The Wednesday Takeaway
The Athletics have won 16 of their last 18 games, flying higher than any other team in the league since the All-Star break. Last night, the Blue Jays became the latest victims of their wrath, falling out of the sky in a 16-0 defeat.
Wednesday’s win was a memorable one for Oakland: The A’s tied the franchise record for the largest margin of victory in a shutout, Coco Crisp—who had three home runs on the season coming in—went deep twice, and Josh Reddick made a catch that sparked the quote of the day, “Yes, I am part spider,” in the clubhouse after the game. For the Blue Jays, it was one to forget.
Toronto Sun beat writer Bob Elliott began his game story by delivering the good news: “Well, the home run horn at the Rogers Centre still works.” The only good news for starting pitcher Ricky Romero was that the horn went untested during his 1 1/3 innings on the mound.
Before his catcher, J.P. Arencibia, left the game with a broken hand, Romero made him work. He threw 66 pitches, only 34 of which went for strikes, and many of which missed by more than a foot. He gave up four hits, including doubles by Josh Reddick and Yoenis Cespedes, but it was the six walks that did him in.
Arencibia somehow retained his sense of humor in the face of both the insult and the injury: “I drink a lot of milk, I’ll be back quick.” Romero shot straight: “It’s completely embarrassing, it’s tough to look my teammates in the eye. This was pathetic. Horrible.”
Wednesday’s disaster was the lowest in a season of lows for Romero, who has gone from burgeoning ace to the bad side of Jonathan Sanchez in less than a year. Before last night, he was 4-0 with a 1.70 ERA in his last six starts against the A’s. Now, he has a 10.48 ERA over his last six starts in general. And that’s just the tip of the iceberg—if you double that span to 12 starts, Romero has a 7.69 ERA, the product of 11 home runs and a 43-to-38 K/BB in 64 1/3 innings.
The 27-year-old lefty is still inducing plenty of ground balls, but his walks and homers have risen while his strikeouts have plunged. He is paying dearly for mistakes in the middle and upper parts of the strike zone. And more than half of his sinkers are being taken for balls.
Romero has given no indication that an injury is behind his struggles, but as Jason Collette said in the afore-linked tweet, the Blue Jays might have to place him on the disabled list “for his own sanity.” As Dirk Hayhurst put it, he is “a foreigner in his own mind.”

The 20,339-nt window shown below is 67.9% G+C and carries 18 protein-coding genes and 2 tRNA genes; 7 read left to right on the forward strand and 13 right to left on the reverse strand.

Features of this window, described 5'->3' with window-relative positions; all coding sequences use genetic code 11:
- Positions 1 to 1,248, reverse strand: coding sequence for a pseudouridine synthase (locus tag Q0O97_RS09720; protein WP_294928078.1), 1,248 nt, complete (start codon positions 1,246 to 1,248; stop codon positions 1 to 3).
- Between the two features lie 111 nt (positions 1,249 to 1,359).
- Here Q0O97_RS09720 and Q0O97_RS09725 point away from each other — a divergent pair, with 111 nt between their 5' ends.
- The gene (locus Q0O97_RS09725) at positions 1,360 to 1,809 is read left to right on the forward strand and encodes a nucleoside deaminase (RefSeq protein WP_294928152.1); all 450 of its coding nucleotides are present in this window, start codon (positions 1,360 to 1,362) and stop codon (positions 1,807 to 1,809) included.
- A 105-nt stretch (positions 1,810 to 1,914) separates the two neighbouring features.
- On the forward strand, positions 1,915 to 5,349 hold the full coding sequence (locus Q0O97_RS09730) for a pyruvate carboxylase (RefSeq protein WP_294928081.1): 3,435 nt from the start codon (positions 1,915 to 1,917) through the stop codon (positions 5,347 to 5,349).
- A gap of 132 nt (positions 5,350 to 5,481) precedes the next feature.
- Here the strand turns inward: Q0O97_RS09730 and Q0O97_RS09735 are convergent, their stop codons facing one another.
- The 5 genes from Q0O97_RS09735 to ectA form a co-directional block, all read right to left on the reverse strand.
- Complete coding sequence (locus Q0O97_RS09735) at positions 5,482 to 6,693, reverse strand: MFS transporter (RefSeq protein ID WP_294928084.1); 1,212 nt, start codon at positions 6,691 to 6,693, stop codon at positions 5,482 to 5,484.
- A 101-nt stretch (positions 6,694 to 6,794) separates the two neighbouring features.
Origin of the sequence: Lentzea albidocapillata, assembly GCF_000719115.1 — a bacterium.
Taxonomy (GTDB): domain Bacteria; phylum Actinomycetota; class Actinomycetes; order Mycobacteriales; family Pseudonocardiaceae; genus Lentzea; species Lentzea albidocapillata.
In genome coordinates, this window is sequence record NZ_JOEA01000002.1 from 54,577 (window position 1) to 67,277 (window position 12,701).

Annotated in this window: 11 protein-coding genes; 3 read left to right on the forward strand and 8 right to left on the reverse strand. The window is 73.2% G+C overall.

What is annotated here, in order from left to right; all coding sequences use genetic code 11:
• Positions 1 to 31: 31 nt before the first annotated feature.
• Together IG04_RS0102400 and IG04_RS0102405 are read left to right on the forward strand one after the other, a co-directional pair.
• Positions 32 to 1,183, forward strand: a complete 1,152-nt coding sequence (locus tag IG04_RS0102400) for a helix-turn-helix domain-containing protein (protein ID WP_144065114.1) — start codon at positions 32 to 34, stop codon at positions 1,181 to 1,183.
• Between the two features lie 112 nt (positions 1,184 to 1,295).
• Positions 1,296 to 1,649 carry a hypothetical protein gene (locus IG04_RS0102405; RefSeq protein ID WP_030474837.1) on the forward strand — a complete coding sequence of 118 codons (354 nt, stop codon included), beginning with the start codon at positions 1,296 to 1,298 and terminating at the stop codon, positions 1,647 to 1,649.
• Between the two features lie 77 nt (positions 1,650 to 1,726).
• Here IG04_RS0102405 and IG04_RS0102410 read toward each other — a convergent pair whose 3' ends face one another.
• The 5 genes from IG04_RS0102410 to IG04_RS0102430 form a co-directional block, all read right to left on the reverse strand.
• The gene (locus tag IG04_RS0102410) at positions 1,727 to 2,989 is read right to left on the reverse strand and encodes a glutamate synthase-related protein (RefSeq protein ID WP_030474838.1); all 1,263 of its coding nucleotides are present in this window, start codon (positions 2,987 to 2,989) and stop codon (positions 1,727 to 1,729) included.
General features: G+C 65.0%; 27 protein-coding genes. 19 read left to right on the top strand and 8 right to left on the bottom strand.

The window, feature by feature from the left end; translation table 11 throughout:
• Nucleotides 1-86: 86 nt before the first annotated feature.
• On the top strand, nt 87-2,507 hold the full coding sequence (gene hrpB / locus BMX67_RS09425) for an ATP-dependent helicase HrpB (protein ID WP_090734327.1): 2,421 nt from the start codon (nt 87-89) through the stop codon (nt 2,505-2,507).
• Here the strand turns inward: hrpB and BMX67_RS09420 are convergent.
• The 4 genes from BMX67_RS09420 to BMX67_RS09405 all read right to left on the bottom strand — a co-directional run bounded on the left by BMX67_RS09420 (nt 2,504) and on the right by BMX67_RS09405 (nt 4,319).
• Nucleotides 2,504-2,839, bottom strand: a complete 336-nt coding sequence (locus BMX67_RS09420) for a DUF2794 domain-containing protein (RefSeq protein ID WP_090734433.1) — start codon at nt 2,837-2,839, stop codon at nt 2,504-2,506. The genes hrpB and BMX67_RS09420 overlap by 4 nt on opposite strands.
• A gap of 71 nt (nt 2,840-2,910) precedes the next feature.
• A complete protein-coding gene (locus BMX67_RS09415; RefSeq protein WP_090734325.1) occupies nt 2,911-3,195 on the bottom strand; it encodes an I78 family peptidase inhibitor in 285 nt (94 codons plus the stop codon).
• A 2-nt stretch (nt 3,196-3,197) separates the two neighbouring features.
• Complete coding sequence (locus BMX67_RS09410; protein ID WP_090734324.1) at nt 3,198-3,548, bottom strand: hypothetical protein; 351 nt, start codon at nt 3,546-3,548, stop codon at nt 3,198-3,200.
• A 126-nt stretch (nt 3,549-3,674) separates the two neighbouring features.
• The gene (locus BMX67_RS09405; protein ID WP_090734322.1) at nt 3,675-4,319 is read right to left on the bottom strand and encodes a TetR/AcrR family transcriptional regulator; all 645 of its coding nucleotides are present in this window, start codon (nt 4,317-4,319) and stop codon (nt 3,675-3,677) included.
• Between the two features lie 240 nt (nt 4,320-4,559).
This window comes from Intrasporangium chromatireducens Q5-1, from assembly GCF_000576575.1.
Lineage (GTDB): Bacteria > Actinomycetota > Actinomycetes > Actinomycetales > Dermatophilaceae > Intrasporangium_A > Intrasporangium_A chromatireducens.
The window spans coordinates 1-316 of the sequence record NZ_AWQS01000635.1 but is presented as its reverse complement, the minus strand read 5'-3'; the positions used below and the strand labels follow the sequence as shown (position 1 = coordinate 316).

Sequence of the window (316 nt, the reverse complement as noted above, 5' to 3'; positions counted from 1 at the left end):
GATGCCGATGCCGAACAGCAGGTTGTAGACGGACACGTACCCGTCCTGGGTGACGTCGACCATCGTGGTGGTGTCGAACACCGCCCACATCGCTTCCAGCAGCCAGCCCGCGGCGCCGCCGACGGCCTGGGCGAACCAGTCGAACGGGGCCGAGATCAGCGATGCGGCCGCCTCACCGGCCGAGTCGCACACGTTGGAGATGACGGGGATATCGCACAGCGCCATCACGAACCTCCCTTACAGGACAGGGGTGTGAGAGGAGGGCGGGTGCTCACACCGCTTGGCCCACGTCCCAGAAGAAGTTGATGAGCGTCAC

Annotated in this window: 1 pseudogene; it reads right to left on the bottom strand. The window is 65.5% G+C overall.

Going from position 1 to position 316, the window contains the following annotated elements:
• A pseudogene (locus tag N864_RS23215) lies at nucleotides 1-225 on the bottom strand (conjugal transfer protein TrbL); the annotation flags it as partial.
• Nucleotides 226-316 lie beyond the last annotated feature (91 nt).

A former major-league pitcher and veteran coach, manager John Farrell should know as well as anyone the cure for Romero’s malaise. He echoed the concerns about Romero’s mindset, saying “It goes back to, once again, going back to trust his abilities, trust his stuff, because there is plenty of stuff there,” and noting that he is expected to make his next start. If the team does give Romero one more chance, it would likely come on Monday night at Safeco Field—as friendly a matchup as he could ask for.
Now back in the American League East cellar, and with their odds of surging up the wild-card standings worse than 1-in-20, the Blue Jays ought to put Romero’s future ahead of their rapidly dwindling 2012 hopes. They have nearly $23 million invested in the southpaw from 2013-2015, and whether his ailment is mental or physical, it needs to be righted for them to contend next year.
What to Watch for on Thursday
- As of the time I wrote this sentence, James Shields was still listed as the Rays’ probable starter for their series finale at Camden Yards. The 30-year-old right-hander is among the pitchers who may be on the block, and the Angels were among the suitors for his services. Assuming he’s not scratched, Shields will look to build off of his most recent start, when he tossed 7 2/3 innings of three-run ball against the Mariners, giving up only four hits while striking out 10. Prior to that outing, Shields had allowed at least 10 hits in four straight starts, bloating his ERA from 3.72 to 4.39 since June 16. The Orioles will counter with Chris Tillman, who is 0-2 with a 5.06 ERA in five career meetings with the Rays (12:35 p.m. ET).
- The time has come for some long-awaited debuts, as Starling Marte joins the Pirates outfield and Matt Harvey takes the mound for the Mets. The 23-year-old Marte hit .286/.347/.500 for Triple-A Indianapolis, with 12 homers and 21 stolen bases, and he has a chance to develop into an above-average big-league starter. Harvey, who is also 23, has made 20 starts for Triple-A Buffalo this year, compiling a 112-to-48 K/BB in 110 innings; he has number-two starter potential. Marte is likely to be in Clint Hurdle’s starting lineup for the series opener in Houston (8:05 p.m. ET), while Harvey will lock horns with Wade Miley in Arizona (9:40 p.m. ET).
- Two starts ago, Yovani Gallardo recorded a career-high 14 strikeouts in a win over the Pirates. In his most recent outing, he tied a career low with only one strikeout—his lowest total since Aug. 20, 2010—in a loss to the Reds. After a rough April, the 26-year-old righty has logged a 3.05 ERA in 94 1/3 innings over 14 starts since the beginning of May. With the Nationals in town, he’ll be tasked with slowing down the red-hot Ryan Zimmerman, who is 33-for-80 (.413 average) with eight doubles and nine home runs this month (8:10 p.m. ET).
- Robinson Cano’s decision to leave Billy Butler off the American League’s Home Run Derby squad appears to have sparked a power surge in the 26-year-old designated hitter’s bat. After going deep in yesterday’s 11-6 loss to the Angels, Butler now has four home runs and a .327 average since the All-Star break, giving him 20 big flies for the first time since the 2009 season. As the Royals travel to Seattle, they will look for Butler to lead the way against Thursday’s Mariners starter Jason Vargas; he has gone 5-for-11 with two home runs in their previous encounters (10:10 p.m. ET).